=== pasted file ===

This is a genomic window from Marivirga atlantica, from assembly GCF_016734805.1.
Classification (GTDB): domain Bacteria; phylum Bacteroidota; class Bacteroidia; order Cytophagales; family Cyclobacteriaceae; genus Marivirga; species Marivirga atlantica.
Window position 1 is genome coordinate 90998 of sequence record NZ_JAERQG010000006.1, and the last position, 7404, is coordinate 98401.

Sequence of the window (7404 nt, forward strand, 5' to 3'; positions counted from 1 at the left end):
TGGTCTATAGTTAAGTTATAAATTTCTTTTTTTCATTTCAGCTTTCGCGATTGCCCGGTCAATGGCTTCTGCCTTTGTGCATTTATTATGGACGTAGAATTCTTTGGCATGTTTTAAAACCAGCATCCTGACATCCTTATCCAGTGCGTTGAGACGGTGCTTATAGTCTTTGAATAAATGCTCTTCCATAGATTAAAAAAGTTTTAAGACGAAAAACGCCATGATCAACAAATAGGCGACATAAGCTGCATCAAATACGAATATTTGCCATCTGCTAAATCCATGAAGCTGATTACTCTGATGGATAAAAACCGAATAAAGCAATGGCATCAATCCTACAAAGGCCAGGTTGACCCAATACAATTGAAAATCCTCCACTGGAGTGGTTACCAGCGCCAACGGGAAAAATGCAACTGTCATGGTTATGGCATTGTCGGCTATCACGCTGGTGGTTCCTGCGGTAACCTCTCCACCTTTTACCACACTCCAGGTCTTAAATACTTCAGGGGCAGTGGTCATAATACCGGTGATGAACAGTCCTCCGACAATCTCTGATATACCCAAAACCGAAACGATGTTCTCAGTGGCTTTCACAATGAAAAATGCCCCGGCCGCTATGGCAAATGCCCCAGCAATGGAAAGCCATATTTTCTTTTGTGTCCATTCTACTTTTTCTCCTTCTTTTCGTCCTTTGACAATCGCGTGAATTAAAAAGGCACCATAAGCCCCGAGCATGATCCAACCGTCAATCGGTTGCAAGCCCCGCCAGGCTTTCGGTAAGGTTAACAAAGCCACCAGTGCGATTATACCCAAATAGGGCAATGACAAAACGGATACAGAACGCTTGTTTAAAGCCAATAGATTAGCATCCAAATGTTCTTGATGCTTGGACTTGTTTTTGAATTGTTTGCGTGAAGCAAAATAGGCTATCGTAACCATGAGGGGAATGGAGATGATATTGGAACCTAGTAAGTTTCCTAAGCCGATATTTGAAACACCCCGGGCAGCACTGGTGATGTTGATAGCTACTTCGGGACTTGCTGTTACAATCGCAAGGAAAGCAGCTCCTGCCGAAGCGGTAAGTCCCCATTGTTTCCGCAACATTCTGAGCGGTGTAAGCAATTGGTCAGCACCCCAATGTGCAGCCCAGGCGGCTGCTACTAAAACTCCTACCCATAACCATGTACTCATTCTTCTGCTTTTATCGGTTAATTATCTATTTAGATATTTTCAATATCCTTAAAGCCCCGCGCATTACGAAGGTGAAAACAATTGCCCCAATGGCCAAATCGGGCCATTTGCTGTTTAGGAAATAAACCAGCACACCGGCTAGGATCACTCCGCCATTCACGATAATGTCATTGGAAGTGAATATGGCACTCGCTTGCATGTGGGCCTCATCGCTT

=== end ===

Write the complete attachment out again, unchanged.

This is a genomic window from Marivirga atlantica, from assembly GCF_016734805.1.
Classification (GTDB): domain Bacteria; phylum Bacteroidota; class Bacteroidia; order Cytophagales; family Cyclobacteriaceae; genus Marivirga; species Marivirga atlantica.
Window position 1 is genome coordinate 90998 of sequence record NZ_JAERQG010000006.1, and the last position, 7404, is coordinate 98401.

Sequence of the window (7404 nt, forward strand, 5' to 3'; positions counted from 1 at the left end):
TGGTCTATAGTTAAGTTATAAATTTCTTTTTTTCATTTCAGCTTTCGCGATTGCCCGGTCAATGGCTTCTGCCTTTGTGCATTTATTATGGACGTAGAATTCTTTGGCATGTTTTAAAACCAGCATCCTGACATCCTTATCCAGTGCGTTGAGACGGTGCTTATAGTCTTTGAATAAATGCTCTTCCATAGATTAAAAAAGTTTTAAGACGAAAAACGCCATGATCAACAAATAGGCGACATAAGCTGCATCAAATACGAATATTTGCCATCTGCTAAATCCATGAAGCTGATTACTCTGATGGATAAAAACCGAATAAAGCAATGGCATCAATCCTACAAAGGCCAGGTTGACCCAATACAATTGAAAATCCTCCACTGGAGTGGTTACCAGCGCCAACGGGAAAAATGCAACTGTCATGGTTATGGCATTGTCGGCTATCACGCTGGTGGTTCCTGCGGTAACCTCTCCACCTTTTACCACACTCCAGGTCTTAAATACTTCAGGGGCAGTGGTCATAATACCGGTGATGAACAGTCCTCCGACAATCTCTGATATACCCAAAACCGAAACGATGTTCTCAGTGGCTTTCACAATGAAAAATGCCCCGGCCGCTATGGCAAATGCCCCAGCAATGGAAAGCCATATTTTCTTTTGTGTCCATTCTACTTTTTCTCCTTCTTTTCGTCCTTTGACAATCGCGTGAATTAAAAAGGCACCATAAGCCCCGAGCATGATCCAACCGTCAATCGGTTGCAAGCCCCGCCAGGCTTTCGGTAAGGTTAACAAAGCCACCAGTGCGATTATACCCAAATAGGGCAATGACAAAACGGATACAGAACGCTTGTTTAAAGCCAATAGATTAGCATCCAAATGTTCTTGATGCTTGGACTTGTTTTTGAATTGTTTGCGTGAAGCAAAATAGGCTATCGTAACCATGAGGGGAATGGAGATGATATTGGAACCTAGTAAGTTTCCTAAGCCGATATTTGAAACACCCCGGGCAGCACTGGTGATGTTGATAGCTACTTCGGGACTTGCTGTTACAATCGCAAGGAAAGCAGCTCCTGCCGAAGCGGTAAGTCCCCATTGTTTCCGCAACATTCTGAGCGGTGTAAGCAATTGGTCAGCACCCCAATGTGCAGCCCAGGCGGCTGCTACTAAAACTCCTACCCATAACCATGTACTCATTCTTCTGCTTTTATCGGTTAATTATCTATTTAGATATTTTCAATATCCTTAAAGCCCCGCGCATTACGAAGGTGAAAACAATTGCCCCAATGGCCAAATCGGGCCATTTGCTGTTTAGGAAATAAACCAGCACACCGGCTAGGATCACTCCGCCATTCACGATAATGTCATTGGAAGTGAATATGGCACTCGCTTGCATGTGGGCCTCATCGCTT